Tuesday, August 21, 2007


The race is done. Almost 200 started, about 40-50 finished. We got 5th and another top 15. But we had to earn it. Proud to say I lasted longer than a long portion of the field, and could have made it much further I feel (I had some pretty good legs) if not having my duty called on. Basically the story goes like this, flats. And lots of them. We had 3 leaders on the road with the rest of us riding as needed. Poor Bruno, one of our leaders on the road, flatted 3 times. This is where I come in. But I guess I'll start a little closer to the start of the day...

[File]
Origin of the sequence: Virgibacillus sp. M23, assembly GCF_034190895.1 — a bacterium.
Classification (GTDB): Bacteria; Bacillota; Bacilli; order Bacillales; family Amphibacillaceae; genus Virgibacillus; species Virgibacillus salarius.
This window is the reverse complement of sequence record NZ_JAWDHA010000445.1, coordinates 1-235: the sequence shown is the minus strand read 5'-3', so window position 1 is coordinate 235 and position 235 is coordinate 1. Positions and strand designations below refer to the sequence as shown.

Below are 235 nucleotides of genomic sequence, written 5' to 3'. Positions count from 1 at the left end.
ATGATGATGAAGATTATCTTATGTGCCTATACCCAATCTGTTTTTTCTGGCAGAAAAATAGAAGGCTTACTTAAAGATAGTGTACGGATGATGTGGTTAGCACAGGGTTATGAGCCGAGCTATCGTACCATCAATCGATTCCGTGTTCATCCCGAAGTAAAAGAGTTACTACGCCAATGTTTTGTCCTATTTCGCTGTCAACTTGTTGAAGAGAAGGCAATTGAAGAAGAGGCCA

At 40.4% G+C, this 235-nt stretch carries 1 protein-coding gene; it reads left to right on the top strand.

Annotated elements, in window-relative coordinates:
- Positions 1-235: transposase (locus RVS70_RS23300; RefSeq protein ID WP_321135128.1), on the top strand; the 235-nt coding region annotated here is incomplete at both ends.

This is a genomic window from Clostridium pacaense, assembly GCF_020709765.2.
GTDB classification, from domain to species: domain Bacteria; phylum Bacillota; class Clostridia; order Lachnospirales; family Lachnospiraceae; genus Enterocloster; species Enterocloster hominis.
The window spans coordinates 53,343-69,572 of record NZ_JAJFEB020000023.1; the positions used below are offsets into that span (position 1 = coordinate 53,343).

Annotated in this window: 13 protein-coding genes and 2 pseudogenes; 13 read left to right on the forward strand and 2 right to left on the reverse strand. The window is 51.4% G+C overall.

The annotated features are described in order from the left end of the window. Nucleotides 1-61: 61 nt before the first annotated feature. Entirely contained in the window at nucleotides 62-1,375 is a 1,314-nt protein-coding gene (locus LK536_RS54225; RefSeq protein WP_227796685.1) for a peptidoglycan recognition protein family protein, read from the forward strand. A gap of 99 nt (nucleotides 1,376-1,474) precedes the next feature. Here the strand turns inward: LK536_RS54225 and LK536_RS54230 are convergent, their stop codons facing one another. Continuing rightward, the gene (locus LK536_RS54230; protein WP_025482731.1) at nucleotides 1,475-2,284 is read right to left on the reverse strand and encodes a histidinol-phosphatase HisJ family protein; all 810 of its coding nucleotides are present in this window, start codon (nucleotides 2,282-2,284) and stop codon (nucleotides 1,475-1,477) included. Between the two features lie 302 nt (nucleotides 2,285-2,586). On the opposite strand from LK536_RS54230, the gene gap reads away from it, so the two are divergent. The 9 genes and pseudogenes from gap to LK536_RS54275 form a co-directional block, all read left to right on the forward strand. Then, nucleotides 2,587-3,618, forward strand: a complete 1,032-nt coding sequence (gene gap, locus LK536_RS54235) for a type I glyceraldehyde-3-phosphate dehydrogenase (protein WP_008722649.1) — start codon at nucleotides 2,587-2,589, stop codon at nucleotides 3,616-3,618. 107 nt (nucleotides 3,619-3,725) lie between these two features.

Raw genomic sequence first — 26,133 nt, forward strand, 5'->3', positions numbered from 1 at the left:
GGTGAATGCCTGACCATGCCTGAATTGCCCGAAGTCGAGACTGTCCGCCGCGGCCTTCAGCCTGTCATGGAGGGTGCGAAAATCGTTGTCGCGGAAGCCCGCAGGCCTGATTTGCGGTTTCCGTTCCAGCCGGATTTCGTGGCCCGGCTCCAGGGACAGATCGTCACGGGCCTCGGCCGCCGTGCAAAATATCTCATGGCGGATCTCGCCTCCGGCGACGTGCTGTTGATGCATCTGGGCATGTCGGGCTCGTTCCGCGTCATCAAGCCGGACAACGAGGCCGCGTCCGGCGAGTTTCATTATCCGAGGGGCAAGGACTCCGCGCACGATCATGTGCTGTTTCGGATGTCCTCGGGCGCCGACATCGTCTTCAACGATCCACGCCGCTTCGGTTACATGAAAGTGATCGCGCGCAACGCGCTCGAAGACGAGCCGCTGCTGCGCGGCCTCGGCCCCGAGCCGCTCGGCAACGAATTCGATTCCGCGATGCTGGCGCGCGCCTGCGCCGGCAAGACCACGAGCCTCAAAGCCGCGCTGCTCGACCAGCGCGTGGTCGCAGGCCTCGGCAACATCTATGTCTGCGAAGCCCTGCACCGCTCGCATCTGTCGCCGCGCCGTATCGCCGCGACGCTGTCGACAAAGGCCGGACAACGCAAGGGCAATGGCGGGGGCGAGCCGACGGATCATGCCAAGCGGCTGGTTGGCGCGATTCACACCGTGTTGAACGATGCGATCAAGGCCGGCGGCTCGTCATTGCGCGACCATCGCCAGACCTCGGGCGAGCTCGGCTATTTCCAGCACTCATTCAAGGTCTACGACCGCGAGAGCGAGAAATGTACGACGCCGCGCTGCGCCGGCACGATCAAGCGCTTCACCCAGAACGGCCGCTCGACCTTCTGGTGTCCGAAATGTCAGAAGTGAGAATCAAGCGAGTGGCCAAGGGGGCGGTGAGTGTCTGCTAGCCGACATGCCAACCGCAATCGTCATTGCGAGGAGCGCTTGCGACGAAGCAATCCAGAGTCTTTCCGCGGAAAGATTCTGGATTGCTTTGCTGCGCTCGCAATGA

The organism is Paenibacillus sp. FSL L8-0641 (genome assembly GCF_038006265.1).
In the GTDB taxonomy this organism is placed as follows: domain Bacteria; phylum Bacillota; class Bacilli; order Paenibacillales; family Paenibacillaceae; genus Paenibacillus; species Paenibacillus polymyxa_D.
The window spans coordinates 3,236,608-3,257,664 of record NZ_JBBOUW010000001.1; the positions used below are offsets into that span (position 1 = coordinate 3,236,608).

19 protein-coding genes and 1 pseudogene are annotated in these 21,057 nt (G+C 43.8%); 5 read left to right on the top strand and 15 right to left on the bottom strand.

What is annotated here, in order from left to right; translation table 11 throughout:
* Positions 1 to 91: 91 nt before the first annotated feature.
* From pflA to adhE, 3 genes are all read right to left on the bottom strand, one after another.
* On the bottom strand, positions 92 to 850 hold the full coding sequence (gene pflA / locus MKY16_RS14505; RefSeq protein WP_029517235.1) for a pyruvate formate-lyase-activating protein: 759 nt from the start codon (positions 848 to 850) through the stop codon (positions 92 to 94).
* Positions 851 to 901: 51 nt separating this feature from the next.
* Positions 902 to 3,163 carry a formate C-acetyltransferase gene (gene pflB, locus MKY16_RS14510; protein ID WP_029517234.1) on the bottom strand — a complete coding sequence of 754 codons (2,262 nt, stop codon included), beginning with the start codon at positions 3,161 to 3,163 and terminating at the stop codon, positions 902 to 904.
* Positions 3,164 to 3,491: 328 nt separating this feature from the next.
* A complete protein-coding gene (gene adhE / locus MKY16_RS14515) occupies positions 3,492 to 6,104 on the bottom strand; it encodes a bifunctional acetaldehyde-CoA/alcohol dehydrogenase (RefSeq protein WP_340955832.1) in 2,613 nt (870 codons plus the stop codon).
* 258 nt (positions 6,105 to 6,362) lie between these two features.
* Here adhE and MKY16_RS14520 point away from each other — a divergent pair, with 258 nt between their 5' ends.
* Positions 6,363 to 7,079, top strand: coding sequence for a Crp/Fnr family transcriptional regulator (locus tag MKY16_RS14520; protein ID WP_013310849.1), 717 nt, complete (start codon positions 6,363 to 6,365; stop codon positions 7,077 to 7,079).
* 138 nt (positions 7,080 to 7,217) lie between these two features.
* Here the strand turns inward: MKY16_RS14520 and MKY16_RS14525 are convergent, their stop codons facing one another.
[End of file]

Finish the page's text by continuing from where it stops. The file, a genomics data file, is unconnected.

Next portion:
Wicked sketch neutral start through these narrow streets in town with tons of corners. Plus the fact that there was 200 guys all fighting for front real estate, which was quite limited. Luckily I used my new Belgian riding skills with some prowess by hopping sidewalks, squeezing gaps, riding on bike paths and generally playing spectator slalom. Wicked. Finally the real race got underway and I worked hard to maintain a position close to the front, basically keeping myself in sight of one of the Belgian riders from the team at all times. Took some risks a few times, lots of concrete traffic furniture around and plenty of bike paths to exploit! Felt mostly comfortable, in that weird going hard and fast racing kind of way, and had decent position when we hit the first cobbled sections. Luckily these cobbled sections had bike paths along each side, unfortunately the whole pack saw them too so we squeezed the entire pack onto bike paths. Oh well. This is where stuff started hitting the fan, about 1 hour in. The flats started. Me and Santiago were designated as transport personnel, basically falling back to the back of the back when an incident would happen and then tow the dude back up to the front. Nice. Now the problem arises when an important rider flats at a bad time, like say when we are 10km out from the Kemmelberg. Poor Bruno. But he made it back to the pack, where I was sitting on the back waiting. Now it is not crazy hard to just sit on, you are breathing hard and hurting, but that hurt is nothing compared to sticking yourself out in the wind, dropping it into your 11t cog and haulin butt up a single file death line to the front. Luckily to prove why I was suffering so hard, Bernard came on the radio to announce that Beveren 200 (Quick Step's development team) had set up their train on the front to drill it to both set up their leaders and finish off a break. Nice. Apparently it is hard to hold this pace in line, but incredible hard to try and move faster in the wind then a train of pros. Lesson learned. Probably should have pulled Bruno into the shelter of the death line sooner and waited until stuff calmed down a bit. But I decided to try and simply get him up to Santiago, who I could see up the line. Got about half way before I detonated. Nothing in the tank, into the caravan, tried to jump on a bumper but was completely cooked. Job done. Day not done. Rode into the feed zone just before the Kemmel, changed into some warmer clothes, fresh bottles and set off to make it back to the finish along the course. In the end, long day, good day. Learned a lot, especially about bringing riders up and moving around. For now, time to relax. Do a nice morning ride I think then the afternoon perhaps in Brugges with some of the boys who are leaving soon. We'll see. Gotta use my final bus trip from my pass. Ciao

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